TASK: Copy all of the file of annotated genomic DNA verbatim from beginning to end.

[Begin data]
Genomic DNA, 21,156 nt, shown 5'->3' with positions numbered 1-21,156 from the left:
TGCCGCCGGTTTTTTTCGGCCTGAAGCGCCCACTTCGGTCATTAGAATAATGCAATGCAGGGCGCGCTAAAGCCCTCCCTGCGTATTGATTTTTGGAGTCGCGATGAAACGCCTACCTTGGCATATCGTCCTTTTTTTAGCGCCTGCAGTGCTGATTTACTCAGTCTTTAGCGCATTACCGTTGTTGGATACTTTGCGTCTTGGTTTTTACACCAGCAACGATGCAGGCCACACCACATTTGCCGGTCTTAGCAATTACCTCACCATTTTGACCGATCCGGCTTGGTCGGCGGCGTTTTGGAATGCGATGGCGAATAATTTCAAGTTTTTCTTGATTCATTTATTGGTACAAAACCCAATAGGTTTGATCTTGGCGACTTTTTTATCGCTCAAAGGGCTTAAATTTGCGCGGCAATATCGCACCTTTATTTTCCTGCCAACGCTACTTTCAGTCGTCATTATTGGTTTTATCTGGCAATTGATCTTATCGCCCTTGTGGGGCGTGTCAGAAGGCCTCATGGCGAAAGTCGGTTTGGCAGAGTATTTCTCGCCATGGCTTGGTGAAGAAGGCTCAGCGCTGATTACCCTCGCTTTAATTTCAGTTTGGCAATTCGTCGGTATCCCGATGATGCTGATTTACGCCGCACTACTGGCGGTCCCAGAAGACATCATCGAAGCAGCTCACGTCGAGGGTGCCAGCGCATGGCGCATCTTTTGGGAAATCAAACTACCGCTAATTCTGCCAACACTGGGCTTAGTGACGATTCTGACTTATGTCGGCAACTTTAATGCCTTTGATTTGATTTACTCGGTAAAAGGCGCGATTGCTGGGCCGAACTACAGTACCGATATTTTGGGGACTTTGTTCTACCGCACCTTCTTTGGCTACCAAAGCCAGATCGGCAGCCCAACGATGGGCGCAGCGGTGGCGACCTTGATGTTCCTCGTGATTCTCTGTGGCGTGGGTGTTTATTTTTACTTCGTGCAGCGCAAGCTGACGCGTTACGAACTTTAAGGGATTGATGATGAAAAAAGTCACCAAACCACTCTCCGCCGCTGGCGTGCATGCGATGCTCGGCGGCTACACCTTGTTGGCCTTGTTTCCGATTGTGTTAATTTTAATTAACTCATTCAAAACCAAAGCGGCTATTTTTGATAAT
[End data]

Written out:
Genomic DNA, 21,156 nt, shown 5'->3' with positions numbered 1-21,156 from the left:
TGCCGCCGGTTTTTTTCGGCCTGAAGCGCCCACTTCGGTCATTAGAATAATGCAATGCAGGGCGCGCTAAAGCCCTCCCTGCGTATTGATTTTTGGAGTCGCGATGAAACGCCTACCTTGGCATATCGTCCTTTTTTTAGCGCCTGCAGTGCTGATTTACTCAGTCTTTAGCGCATTACCGTTGTTGGATACTTTGCGTCTTGGTTTTTACACCAGCAACGATGCAGGCCACACCACATTTGCCGGTCTTAGCAATTACCTCACCATTTTGACCGATCCGGCTTGGTCGGCGGCGTTTTGGAATGCGATGGCGAATAATTTCAAGTTTTTCTTGATTCATTTATTGGTACAAAACCCAATAGGTTTGATCTTGGCGACTTTTTTATCGCTCAAAGGGCTTAAATTTGCGCGGCAATATCGCACCTTTATTTTCCTGCCAACGCTACTTTCAGTCGTCATTATTGGTTTTATCTGGCAATTGATCTTATCGCCCTTGTGGGGCGTGTCAGAAGGCCTCATGGCGAAAGTCGGTTTGGCAGAGTATTTCTCGCCATGGCTTGGTGAAGAAGGCTCAGCGCTGATTACCCTCGCTTTAATTTCAGTTTGGCAATTCGTCGGTATCCCGATGATGCTGATTTACGCCGCACTACTGGCGGTCCCAGAAGACATCATCGAAGCAGCTCACGTCGAGGGTGCCAGCGCATGGCGCATCTTTTGGGAAATCAAACTACCGCTAATTCTGCCAACACTGGGCTTAGTGACGATTCTGACTTATGTCGGCAACTTTAATGCCTTTGATTTGATTTACTCGGTAAAAGGCGCGATTGCTGGGCCGAACTACAGTACCGATATTTTGGGGACTTTGTTCTACCGCACCTTCTTTGGCTACCAAAGCCAGATCGGCAGCCCAACGATGGGCGCAGCGGTGGCGACCTTGATGTTCCTCGTGATTCTCTGTGGCGTGGGTGTTTATTTTTACTTCGTGCAGCGCAAGCTGACGCGTTACGAACTTTAAGGGATTGATGATGAAAAAAGTCACCAAACCACTCTCCGCCGCTGGCGTGCATGCGATGCTCGGCGGCTACACCTTGTTGGCCTTGTTTCCGATTGTGTTAATTTTAATTAACTCATTCAAAACCAAAGCGGCTATTTTTGATAAT